Identification of differently expressed RBP genes for GC
The flow chart of analysis steps was listed in Figure 1 in detail. A total of 1495 RBP-associated mRNAs were identified in the TCGA dataset. At the lowest level of stringency with FDR <0.05 and |log2 FC| >0.5, only 272 genes (156 up-regulated and 116 down-regulated) were regarded as differentially expressed genes (DERBPs) between GC tissue and adjacent non-tumor tissue (Figure 2).
Functional enrichment and PPI analyses of DERBPs
All RBPs were ranked by foldchange values above, and were annotated via R package ClusterProfiler (Figure 3). The GSEA result of GO enrichment analysis indicated that RBPs in GC were apparently involved in different pathways and biofunctions (P-value<0.05). In biological process (BP) category (Figure 3A), RBPs activated mainly nucleocytoplasmic transport, ncRNA and rRNA processing, ribosome and ribonucleoprotein complex biogenesis, methylation, rRNA and tRNA metabolic process and gene silencing, meanwhile, RBPs significantly suppressed translational termination, protein complex disassembly, translational elongation and positive regulation of mRNA metabolic process. In the cellular component (CC) terms (Figure 3B), the main cellular components of activation were nucleolus, pre-ribosome, nuclear chromosome part, chromosome, nuclear chromosome, nuclear envelope and transferase complex. And cellular components of inhibition were mainly engaged in organellar and mitochondrial ribosome, mitochondrial membrane, inner membrane and envelope, ribosomal subunit and organelle inner membrane. In terms of the molecular function (MF) (Figure 3C), it was mainly to activate catalytic, transferase and ribonuclease activities, carbohydrate derivative binding, purine nucleotide binding, adenyl nucleotide binding, nucleotide binding, enzyme and ATP binding, methyltransferase activity and small molecule binding, while also mainly to inhibit translation factor activity of RNA binding, structural constituent of ribosome, structural molecule activity, mRNA and mRNA 3'-UTR binding. Additionally, KEGG enrichment and PPI analyses of these RBPs were also performed. KEGG analysis suggested that RBPs in GC mainly promoted ribosome biogenesis in eukaryotes and microRNAs in cancer (P-value<0.05). A key module which had the top score of interaction was obtained through using the MODE tool of Cytoscape software (version 3.7.2) (Figure 3D, 3E).
Figure 3. GO Enrichment analysis and protein-protein interaction (PPI) network of DERBPs. (A) Biological process; (B) Cellular component; (C) Molecular function; (D, E) PPI network of all and core module related DERBPs, respectively. Red and green nodes represent up- and down-regulated DERBPs, respectively.
Selection of prognosis-related RBPs in the training group
A total of 238 DERBPs screened out via PPI analysis were assessed using the univariate Cox regression analysis, and 11 survival-related genes were determined (Figure 4A). In multivariate Cox regression analysis, only these mRNAs tested through both forward and backward Cox regressions could be outputted. Five genes were finally identified, and used to construct a prognostic risk regression model (Figure 4B). Based on regression coefficients and expression levels, the total risk score was calculated: risk score = (0.3763*expression level of RNASE2) + (0.5441* expression level of METTL1) + (0.2278*expression level of ANG) + (-0.2746* expression level of YBX2) + (0.3243* expression level of LARP6). RNASE2, METTL1, LARP6 and ANG showed positive effect and probably revealed high-risk signatures. YBX2 suggested a low-risk signature. In addition, except for ANG (P=0.063), the rest of RBPs were independent prognostic factors in GC.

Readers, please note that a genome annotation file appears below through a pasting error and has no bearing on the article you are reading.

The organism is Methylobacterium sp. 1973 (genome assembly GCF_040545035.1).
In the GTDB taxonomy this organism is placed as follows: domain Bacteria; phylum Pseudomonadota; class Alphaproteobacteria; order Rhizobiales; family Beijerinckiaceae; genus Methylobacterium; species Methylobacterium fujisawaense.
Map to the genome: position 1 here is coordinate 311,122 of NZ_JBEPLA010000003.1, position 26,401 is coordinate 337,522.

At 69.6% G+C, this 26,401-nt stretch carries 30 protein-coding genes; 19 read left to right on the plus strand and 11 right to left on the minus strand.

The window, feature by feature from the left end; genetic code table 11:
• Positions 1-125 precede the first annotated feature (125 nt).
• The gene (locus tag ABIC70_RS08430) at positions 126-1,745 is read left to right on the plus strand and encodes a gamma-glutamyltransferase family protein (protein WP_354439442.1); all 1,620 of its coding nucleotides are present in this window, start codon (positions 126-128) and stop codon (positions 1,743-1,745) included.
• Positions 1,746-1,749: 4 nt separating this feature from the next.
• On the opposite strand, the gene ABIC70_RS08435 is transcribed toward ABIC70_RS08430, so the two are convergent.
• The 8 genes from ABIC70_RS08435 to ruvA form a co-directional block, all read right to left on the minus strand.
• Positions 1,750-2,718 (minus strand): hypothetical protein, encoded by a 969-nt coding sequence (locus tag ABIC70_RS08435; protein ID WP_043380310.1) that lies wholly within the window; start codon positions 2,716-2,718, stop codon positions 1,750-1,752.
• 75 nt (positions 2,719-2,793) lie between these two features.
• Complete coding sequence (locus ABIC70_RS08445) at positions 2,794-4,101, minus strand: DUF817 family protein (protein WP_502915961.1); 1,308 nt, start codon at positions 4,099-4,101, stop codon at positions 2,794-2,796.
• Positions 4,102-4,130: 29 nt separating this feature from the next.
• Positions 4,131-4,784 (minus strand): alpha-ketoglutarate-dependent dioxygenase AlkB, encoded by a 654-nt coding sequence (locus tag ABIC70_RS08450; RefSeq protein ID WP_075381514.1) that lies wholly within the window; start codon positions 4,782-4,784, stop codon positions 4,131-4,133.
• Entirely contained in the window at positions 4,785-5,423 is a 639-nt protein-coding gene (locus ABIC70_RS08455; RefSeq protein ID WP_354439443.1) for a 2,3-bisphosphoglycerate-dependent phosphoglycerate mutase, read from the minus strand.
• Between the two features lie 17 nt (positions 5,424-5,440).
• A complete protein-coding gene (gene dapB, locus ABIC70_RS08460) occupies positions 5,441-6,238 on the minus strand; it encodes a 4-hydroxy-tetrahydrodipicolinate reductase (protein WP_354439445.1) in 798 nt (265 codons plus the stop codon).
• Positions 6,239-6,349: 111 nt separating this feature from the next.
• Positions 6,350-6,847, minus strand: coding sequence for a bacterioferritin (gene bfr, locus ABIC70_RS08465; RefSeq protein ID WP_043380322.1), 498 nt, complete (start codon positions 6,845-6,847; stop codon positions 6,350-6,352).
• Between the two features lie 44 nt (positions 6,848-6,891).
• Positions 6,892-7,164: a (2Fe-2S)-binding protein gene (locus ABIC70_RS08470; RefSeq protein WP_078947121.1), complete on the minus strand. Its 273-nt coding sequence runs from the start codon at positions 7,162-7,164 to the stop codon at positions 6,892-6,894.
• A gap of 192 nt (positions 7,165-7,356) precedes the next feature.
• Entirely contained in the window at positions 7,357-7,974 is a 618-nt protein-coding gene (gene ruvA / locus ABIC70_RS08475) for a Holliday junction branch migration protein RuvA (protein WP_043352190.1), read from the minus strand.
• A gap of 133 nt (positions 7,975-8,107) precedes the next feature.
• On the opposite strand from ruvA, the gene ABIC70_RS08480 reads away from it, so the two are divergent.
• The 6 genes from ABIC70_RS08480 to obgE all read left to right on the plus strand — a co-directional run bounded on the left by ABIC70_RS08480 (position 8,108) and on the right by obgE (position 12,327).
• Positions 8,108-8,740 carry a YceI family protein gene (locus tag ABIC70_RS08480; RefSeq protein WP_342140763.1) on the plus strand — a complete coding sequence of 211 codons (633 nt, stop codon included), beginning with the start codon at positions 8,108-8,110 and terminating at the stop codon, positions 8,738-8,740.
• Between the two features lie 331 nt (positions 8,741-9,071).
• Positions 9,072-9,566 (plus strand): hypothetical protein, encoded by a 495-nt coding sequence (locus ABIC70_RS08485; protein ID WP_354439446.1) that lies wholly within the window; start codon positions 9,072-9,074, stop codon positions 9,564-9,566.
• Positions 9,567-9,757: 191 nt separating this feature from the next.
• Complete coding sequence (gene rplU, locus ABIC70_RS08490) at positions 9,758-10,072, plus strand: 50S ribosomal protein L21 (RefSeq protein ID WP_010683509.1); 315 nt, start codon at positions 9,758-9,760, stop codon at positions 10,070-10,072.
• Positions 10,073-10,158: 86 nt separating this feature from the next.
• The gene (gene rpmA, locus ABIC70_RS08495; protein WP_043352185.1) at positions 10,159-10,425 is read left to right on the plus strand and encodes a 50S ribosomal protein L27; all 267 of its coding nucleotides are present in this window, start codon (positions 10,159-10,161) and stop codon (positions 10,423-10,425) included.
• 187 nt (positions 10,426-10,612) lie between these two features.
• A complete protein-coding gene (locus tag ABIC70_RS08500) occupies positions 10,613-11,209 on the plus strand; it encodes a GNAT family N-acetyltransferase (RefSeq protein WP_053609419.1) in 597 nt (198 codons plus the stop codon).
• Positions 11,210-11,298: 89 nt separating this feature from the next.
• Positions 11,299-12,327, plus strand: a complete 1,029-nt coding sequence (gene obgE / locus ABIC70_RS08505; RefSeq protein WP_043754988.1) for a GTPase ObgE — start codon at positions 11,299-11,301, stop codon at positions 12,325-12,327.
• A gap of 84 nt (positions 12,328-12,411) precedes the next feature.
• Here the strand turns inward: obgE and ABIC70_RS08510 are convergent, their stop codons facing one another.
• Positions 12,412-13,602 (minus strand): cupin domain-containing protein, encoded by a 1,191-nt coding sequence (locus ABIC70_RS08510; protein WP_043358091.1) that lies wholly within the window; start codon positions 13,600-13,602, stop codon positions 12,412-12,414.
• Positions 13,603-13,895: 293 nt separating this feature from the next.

External and internal validation showed the good performance of prognostic model for patients with GC
According to the median cut-off of risk score in the training cohort calculated by the prognostic formula above, patients in the training group were separated to high- and low- risk groups. Apparently prognostic differences were observed between high- and low- risk sets in the training group (P<0.001, Figure 5A). To verify the truth of the conclusion, the TCGA internal testing and GEO cohorts were used to validate survival significance, respectively. Similar results of survival analyses in the internal (P<0.001, Figure 6A) and external testing group (P=0.045, Figure 7A) were found. Based on the five-gene risk model, the area under the ROC curves (AUCs) for 1-, 2-, and 3-year overall survival (OS) were 0.67, 0.72, 0.72 and 0.55, 0.59, 0.59 in the TCGA training and internal validation cohort, respectively (Figure 5B, 6B). The AUCs for 1-, 2-, and 3-year OS in GEO external cohorts were 0.57, 0.58 and 0.63, respectively (Figure 7B). The heatmap, survival status of patients with GC, and risk score of the five-gene biomarker signature were also delineated in Figure 5C–7C.